HOW CAN CAPSTONE PROJECTS IN THE FIELD OF DRIVERLESS CARS CONTRIBUTE TO IMPROVING CYBERSECURITY IN AUTOMATED DRIVING SYSTEMS

Capstone projects undertaken by students in fields related to driverless cars and automated vehicle systems present a significant opportunity to advance cybersecurity in this important and rapidly developing industry. As autonomous vehicles become increasingly connected and rely on various onboard and offboard computing and sensor systems, they become potential targets for malicious attacks that could seriously endanger passengers and other road users if not properly addressed. Through hands-on research and development work, capstone projects allow students to explore vulnerabilities in driverless car systems and propose innovative solutions to strengthen security protections.

Some of the key ways in which capstone projects can help improve autonomous vehicle cybersecurity include identifying new threat vectors, vulnerability testing systems to exposure weaknesses, developing intrusion detection methods, and building more robust access controls and authentication schemes. For example, a group of computer science students may choose to examine how well an autonomous vehicle’s sensors and perception systems stand up to adversarial attacks that aim to fool or compromise the sensors with manipulated input. They could generate synthetic sensor data designed to obscure obstacles or incorrectly identify the vehicle’s surroundings. By testing how the autonomous driving software responds, valuable insights could be gained around weaknesses and new defensive techniques explored.

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Another potential capstone topic is penetration testing the various communication protocols and networks that connect autonomous vehicles and the backend systems that control or assist them. As vehicles become more connected, relying on V2X and cellular connections to infrastructure like traffic control centers, these network layers present expanded surfaces for hackers to infiltrate. Students could attempt to intercept wireless messages between vehicles and infrastructure, inject malicious commands or falsified data, and evaluate how well intrusion is detected and what damage could result. From there, recommendations for stronger authentication, encryption, and intrusion detection across vehicle networks could be proposed.

A third major area capstone projects could address is improving vehicle system and software access controls. As autonomous vehicles will rely on increasingly complex software stacks and vehicle control units running various operating systems and applications, students may choose to audit and penetration test how well these diverse onboard systems are isolated and protected from one another. They could explore techniques for hijacking lower-level mechanism like the vehicle’s CAN bus to gain unauthorized access to safety-critical control software. From such testing, better compartmentalization, access control lists, system integrity monitoring and root cause analysis tools may be designed.

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Additional topics capstone groups could delve into include designing artificial intelligence and machine learning techniques to recognize anomalous or malicious activities in real-time vehicle system telemetry and data feeds. This could help autonomous vehicles gain a self-aware, adaptive sense of security similar to how computer antivirus definitions are regularly updated. Cryptographic protocols and digital signatures ensuring over-the-air software and firmware updates remain unmodified and come from trusted vendors is another prime area. Simulation-based projects examining how well vehicles defend against coordinated multi-vehicle attacks swarming autonomous fleets are yet another relevant approach.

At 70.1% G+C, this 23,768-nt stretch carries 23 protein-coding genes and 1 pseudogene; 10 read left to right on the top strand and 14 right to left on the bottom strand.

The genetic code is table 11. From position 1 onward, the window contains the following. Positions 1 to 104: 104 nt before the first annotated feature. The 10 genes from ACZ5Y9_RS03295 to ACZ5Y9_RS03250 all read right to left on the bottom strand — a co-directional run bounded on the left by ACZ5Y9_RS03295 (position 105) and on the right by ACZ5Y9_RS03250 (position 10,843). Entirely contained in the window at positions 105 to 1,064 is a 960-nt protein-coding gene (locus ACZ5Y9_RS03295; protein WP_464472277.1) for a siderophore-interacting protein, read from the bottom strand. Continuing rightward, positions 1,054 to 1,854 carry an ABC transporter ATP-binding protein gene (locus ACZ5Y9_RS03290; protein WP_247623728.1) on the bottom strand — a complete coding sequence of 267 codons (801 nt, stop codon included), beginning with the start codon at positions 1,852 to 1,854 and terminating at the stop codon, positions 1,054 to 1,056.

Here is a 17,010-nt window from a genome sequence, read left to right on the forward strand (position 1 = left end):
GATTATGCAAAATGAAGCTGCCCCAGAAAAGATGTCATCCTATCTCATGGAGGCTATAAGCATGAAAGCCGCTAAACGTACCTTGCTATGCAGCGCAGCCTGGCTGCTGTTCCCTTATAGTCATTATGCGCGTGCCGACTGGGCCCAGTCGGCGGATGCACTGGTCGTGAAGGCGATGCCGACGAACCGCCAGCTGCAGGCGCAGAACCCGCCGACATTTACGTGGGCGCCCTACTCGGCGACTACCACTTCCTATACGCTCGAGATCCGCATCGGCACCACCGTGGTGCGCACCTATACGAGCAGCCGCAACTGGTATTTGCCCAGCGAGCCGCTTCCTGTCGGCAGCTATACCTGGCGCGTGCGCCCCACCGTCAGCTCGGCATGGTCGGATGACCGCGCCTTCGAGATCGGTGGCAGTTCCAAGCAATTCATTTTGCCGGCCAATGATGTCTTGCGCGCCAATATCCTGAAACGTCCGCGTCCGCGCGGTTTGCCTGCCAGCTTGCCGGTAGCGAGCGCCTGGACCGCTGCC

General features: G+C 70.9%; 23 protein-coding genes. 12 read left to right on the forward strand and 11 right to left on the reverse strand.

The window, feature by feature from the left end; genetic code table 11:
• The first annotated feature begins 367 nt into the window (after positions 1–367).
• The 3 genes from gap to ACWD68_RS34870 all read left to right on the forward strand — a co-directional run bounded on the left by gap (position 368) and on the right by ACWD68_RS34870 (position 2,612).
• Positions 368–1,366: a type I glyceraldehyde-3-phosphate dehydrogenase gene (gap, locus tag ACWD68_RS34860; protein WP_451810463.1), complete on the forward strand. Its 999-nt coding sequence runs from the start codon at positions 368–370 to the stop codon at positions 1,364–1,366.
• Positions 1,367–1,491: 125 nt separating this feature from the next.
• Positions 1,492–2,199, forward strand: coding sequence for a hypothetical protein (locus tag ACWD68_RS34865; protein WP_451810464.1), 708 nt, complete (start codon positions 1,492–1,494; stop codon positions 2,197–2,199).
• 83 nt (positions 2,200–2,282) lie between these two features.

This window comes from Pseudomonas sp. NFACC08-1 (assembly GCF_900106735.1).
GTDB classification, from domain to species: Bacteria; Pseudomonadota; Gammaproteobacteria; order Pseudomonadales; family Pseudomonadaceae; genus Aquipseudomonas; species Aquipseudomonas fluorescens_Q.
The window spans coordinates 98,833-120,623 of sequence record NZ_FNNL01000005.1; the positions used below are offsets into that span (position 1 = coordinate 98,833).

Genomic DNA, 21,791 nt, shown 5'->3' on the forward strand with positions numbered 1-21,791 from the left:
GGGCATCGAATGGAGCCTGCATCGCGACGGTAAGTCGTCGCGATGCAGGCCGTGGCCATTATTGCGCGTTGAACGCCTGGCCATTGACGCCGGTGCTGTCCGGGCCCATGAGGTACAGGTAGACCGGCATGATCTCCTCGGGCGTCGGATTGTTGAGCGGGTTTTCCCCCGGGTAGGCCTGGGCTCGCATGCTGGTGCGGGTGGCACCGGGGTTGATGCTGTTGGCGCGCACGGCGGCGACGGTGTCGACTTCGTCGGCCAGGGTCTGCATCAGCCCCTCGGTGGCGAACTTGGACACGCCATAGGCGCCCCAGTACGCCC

The hands-on, practical nature of capstone projects provides an environment for students to not just theorize about potential security issues but to directly experiment with vehicle and autonomous driving systems. This experience of confronting real challenges during the development process is invaluable for surface weaknesses that may have otherwise gone unnoticed. It allows future security engineers and researchers to gain a deeper, experiential understanding of both vulnerabilities and effective mitigation approaches within these complex, safety-critical systems. The testing and solutions developed through capstone work can then be published or shared with developers to immediately strengthen protections as the driverless industry continues to evolve rapidly. Capstone research makes a key contribution to improving the cyber-resilience of autonomous vehicles through an active, student-led process of identify-test-solve within a controlled, supervised environment.

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As automated driving systems take to our roads in coming years, cybersecurity must be a top priority to ensure public safety. Capstone projects allow students to play an active role in surveying the cybersecurity landscape within this emerging field and devising innovative solutions through hands-on practical research and development. The testing performed identifies weaknesses while the solutions proposed help secure these advanced systems from the earliest stages of development. Capstone work is thus an impactful method for enhancing cyber protections for driverless vehicles and mitigating threats to promote responsible, safe innovation within this important new mobility revolution.

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